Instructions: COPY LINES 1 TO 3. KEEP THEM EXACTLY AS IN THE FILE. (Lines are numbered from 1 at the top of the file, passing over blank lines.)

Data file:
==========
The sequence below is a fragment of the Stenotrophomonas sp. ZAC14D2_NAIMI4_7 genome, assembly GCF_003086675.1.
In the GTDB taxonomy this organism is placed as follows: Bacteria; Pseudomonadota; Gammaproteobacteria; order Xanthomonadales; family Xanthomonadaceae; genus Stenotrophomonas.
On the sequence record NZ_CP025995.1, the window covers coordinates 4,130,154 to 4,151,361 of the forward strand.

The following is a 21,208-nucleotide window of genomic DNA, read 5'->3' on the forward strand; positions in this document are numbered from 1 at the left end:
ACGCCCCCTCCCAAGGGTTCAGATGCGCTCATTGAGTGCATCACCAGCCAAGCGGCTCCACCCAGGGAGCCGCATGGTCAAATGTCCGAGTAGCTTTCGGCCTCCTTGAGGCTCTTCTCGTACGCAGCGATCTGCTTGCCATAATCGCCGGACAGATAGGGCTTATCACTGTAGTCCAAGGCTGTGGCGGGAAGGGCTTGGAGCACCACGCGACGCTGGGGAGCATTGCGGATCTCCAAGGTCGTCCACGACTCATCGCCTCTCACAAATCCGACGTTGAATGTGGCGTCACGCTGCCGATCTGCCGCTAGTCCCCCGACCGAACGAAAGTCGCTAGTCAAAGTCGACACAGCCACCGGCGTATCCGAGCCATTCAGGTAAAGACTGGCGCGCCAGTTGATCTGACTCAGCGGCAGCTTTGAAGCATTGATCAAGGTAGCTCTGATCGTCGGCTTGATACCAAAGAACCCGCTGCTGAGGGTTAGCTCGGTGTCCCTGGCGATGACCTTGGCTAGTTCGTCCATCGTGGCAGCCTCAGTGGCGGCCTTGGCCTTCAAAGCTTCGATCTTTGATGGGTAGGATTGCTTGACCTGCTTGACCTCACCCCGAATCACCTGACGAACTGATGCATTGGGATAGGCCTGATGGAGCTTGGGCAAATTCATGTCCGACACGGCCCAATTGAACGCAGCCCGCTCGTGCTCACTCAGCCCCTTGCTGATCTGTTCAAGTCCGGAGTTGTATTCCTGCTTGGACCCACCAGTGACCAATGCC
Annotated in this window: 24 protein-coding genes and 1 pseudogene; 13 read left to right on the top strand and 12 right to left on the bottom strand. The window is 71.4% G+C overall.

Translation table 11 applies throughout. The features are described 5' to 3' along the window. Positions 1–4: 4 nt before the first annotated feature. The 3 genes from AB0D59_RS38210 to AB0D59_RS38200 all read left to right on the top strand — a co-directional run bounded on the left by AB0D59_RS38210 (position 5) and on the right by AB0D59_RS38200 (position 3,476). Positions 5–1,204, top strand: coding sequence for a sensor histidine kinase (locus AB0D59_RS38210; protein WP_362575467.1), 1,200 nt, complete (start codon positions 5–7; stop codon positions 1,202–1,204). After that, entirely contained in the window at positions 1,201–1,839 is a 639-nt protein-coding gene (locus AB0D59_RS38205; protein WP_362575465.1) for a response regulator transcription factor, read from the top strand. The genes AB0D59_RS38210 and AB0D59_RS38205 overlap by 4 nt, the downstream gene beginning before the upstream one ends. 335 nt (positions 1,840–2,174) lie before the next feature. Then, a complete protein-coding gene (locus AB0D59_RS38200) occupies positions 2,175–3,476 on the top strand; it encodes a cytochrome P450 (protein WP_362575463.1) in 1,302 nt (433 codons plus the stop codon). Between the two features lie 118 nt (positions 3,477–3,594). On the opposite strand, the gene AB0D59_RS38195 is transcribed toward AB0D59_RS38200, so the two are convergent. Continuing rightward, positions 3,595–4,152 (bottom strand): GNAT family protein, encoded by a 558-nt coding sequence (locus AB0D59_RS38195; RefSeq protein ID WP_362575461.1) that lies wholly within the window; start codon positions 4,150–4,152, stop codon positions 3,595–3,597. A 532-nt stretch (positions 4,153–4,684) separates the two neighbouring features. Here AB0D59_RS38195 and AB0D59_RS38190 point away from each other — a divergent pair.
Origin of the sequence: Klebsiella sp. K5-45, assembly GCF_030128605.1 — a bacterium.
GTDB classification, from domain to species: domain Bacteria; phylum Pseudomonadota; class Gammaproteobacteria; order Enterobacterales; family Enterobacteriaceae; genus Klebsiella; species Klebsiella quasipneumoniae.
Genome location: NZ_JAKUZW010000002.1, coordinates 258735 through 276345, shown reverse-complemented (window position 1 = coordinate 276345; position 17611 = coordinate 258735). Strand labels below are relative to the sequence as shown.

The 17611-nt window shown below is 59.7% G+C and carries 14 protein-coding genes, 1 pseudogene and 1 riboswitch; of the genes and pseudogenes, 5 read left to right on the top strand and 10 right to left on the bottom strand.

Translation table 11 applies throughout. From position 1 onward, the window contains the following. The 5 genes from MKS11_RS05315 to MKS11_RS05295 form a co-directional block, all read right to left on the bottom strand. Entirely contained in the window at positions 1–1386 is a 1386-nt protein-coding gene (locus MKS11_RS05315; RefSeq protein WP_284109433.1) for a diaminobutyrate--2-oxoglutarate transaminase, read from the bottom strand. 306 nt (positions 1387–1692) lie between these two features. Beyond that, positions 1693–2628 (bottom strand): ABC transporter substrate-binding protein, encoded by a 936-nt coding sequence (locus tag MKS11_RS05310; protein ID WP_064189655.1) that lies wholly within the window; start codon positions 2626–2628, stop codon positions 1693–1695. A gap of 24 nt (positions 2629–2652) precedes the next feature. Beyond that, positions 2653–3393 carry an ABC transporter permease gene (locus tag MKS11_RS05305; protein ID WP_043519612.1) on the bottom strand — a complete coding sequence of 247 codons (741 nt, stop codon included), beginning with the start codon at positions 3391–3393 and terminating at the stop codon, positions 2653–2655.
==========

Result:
The sequence below is a fragment of the Stenotrophomonas sp. ZAC14D2_NAIMI4_7 genome, assembly GCF_003086675.1.
In the GTDB taxonomy this organism is placed as follows: Bacteria; Pseudomonadota; Gammaproteobacteria; order Xanthomonadales; family Xanthomonadaceae; genus Stenotrophomonas.
On the sequence record NZ_CP025995.1, the window covers coordinates 4,130,154 to 4,151,361 of the forward strand.